Figure skating costumes must combine performance requirements with fashion and beauty. The skating outfit must fit well, look good on the ice from all angles, complement the music yet allow the wearer the freedom of movement. Even for practice, figure skating outfits must be form-fitting that stretch. As one article said, “the outfit must function like a workout gear while looking like a sparkly evening gown.” Top designer Vera Wang, who created top costumes for top skaters such as Michelle Kwan and Evan Lysachek, described the best figure skating costumes as those that understand how the skater’s body moves and their particular balance and artistry.

Clothing needs to be free of excessive decorations such as feathers that may come loose on the ice and create a skating hazard. While the rule that ladies can only wear dresses that cover the hips and posterior has been relaxed and women can now wear pants, most girls in competition still wear skating dresses. The dress, however, must provide 50% coverage of the body trunk for women.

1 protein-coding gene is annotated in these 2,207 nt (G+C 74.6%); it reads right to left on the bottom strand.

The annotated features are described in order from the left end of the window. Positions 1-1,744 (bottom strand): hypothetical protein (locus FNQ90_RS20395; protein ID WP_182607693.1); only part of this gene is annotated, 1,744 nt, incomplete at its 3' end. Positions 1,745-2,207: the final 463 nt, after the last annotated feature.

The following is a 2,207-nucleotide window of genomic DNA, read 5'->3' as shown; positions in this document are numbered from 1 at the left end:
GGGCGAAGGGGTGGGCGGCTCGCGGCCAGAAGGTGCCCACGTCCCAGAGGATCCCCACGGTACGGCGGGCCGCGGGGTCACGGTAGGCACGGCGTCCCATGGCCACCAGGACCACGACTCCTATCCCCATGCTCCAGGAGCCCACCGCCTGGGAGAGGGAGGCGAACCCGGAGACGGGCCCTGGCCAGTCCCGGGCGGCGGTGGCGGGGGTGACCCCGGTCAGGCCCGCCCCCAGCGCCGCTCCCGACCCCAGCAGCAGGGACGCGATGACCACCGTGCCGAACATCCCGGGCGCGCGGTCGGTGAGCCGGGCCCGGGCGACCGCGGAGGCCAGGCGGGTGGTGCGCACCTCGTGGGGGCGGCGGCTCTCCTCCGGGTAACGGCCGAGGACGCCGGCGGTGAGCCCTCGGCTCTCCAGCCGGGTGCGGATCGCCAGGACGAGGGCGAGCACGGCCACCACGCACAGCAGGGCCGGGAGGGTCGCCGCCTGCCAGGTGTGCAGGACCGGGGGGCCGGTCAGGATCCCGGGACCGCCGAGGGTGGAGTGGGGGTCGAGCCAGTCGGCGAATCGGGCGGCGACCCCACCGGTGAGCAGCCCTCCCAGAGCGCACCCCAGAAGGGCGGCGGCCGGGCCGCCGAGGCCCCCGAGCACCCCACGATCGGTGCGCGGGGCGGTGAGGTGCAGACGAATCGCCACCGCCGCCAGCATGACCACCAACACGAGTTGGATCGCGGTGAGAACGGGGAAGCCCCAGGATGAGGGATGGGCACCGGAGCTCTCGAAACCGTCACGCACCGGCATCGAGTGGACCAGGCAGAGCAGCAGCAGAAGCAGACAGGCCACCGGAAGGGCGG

Boys, on the other hand, must wear trousers (tights not allowed) and sleeves are required.

The quality of stitching is important to ensure that the dress or costume last the skater at least for the duration of the season. Competitions typically start around spring and last fall for the regionals or until winter for those able to go to the nationals. Plus, good stitching is required to ensure that the dress does not fall apart during the performance and to prevent any wardrobe malfunction.

Types of Apparel Needed by the Figure Skating Market

If you are thinking of serving the figure skating market, the types of apparel items commonly used by the figure skaters are as follows: